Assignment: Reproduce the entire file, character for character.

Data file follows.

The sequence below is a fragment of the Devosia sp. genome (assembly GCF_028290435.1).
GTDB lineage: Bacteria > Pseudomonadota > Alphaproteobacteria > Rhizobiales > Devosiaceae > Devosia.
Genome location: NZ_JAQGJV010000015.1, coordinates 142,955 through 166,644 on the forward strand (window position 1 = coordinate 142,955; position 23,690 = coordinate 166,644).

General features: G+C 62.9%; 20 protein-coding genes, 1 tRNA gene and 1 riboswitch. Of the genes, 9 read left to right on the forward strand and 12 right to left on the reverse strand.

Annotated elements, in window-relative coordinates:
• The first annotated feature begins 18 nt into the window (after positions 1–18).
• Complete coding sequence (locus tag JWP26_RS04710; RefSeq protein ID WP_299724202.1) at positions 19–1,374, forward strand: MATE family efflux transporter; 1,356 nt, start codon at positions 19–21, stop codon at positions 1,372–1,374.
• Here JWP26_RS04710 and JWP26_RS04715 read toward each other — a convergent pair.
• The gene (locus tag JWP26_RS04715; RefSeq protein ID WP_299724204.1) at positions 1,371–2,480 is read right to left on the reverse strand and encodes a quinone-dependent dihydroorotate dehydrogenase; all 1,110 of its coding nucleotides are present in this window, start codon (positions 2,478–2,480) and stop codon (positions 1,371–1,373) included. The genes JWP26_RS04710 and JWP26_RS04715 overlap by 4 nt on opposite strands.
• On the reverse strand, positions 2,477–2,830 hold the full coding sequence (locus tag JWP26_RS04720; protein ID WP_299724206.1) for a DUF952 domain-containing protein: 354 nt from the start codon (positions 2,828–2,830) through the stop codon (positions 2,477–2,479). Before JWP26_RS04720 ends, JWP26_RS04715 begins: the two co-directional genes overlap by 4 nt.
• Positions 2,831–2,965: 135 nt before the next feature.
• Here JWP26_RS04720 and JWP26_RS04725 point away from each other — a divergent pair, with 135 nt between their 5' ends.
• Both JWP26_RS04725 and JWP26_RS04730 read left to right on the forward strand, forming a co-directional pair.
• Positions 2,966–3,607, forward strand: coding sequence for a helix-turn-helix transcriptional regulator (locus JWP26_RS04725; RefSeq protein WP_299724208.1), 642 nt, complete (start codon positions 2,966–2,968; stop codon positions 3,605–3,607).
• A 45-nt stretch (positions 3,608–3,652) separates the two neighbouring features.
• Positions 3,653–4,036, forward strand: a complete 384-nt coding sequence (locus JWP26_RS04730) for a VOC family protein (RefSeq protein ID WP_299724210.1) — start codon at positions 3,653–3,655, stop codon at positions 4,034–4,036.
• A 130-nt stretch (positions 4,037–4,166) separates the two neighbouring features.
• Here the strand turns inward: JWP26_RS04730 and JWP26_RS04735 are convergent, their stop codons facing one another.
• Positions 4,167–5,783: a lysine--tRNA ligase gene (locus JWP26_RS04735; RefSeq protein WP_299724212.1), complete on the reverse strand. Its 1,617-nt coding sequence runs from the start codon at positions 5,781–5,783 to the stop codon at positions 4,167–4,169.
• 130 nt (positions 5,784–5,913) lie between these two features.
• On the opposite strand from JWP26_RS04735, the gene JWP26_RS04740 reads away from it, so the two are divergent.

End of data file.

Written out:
The sequence below is a fragment of the Devosia sp. genome (assembly GCF_028290435.1).
GTDB lineage: Bacteria > Pseudomonadota > Alphaproteobacteria > Rhizobiales > Devosiaceae > Devosia.
Genome location: NZ_JAQGJV010000015.1, coordinates 142,955 through 166,644 on the forward strand (window position 1 = coordinate 142,955; position 23,690 = coordinate 166,644).

General features: G+C 62.9%; 20 protein-coding genes, 1 tRNA gene and 1 riboswitch. Of the genes, 9 read left to right on the forward strand and 12 right to left on the reverse strand.

Annotated elements, in window-relative coordinates:
• The first annotated feature begins 18 nt into the window (after positions 1–18).
• Complete coding sequence (locus tag JWP26_RS04710; RefSeq protein ID WP_299724202.1) at positions 19–1,374, forward strand: MATE family efflux transporter; 1,356 nt, start codon at positions 19–21, stop codon at positions 1,372–1,374.
• Here JWP26_RS04710 and JWP26_RS04715 read toward each other — a convergent pair.
• The gene (locus tag JWP26_RS04715; RefSeq protein ID WP_299724204.1) at positions 1,371–2,480 is read right to left on the reverse strand and encodes a quinone-dependent dihydroorotate dehydrogenase; all 1,110 of its coding nucleotides are present in this window, start codon (positions 2,478–2,480) and stop codon (positions 1,371–1,373) included. The genes JWP26_RS04710 and JWP26_RS04715 overlap by 4 nt on opposite strands.
• On the reverse strand, positions 2,477–2,830 hold the full coding sequence (locus tag JWP26_RS04720; protein ID WP_299724206.1) for a DUF952 domain-containing protein: 354 nt from the start codon (positions 2,828–2,830) through the stop codon (positions 2,477–2,479). Before JWP26_RS04720 ends, JWP26_RS04715 begins: the two co-directional genes overlap by 4 nt.
• Positions 2,831–2,965: 135 nt before the next feature.
• Here JWP26_RS04720 and JWP26_RS04725 point away from each other — a divergent pair, with 135 nt between their 5' ends.
• Both JWP26_RS04725 and JWP26_RS04730 read left to right on the forward strand, forming a co-directional pair.
• Positions 2,966–3,607, forward strand: coding sequence for a helix-turn-helix transcriptional regulator (locus JWP26_RS04725; RefSeq protein WP_299724208.1), 642 nt, complete (start codon positions 2,966–2,968; stop codon positions 3,605–3,607).
• A 45-nt stretch (positions 3,608–3,652) separates the two neighbouring features.
• Positions 3,653–4,036, forward strand: a complete 384-nt coding sequence (locus JWP26_RS04730) for a VOC family protein (RefSeq protein ID WP_299724210.1) — start codon at positions 3,653–3,655, stop codon at positions 4,034–4,036.
• A 130-nt stretch (positions 4,037–4,166) separates the two neighbouring features.
• Here the strand turns inward: JWP26_RS04730 and JWP26_RS04735 are convergent, their stop codons facing one another.
• Positions 4,167–5,783: a lysine--tRNA ligase gene (locus JWP26_RS04735; RefSeq protein WP_299724212.1), complete on the reverse strand. Its 1,617-nt coding sequence runs from the start codon at positions 5,781–5,783 to the stop codon at positions 4,167–4,169.
• 130 nt (positions 5,784–5,913) lie between these two features.
• On the opposite strand from JWP26_RS04735, the gene JWP26_RS04740 reads away from it, so the two are divergent.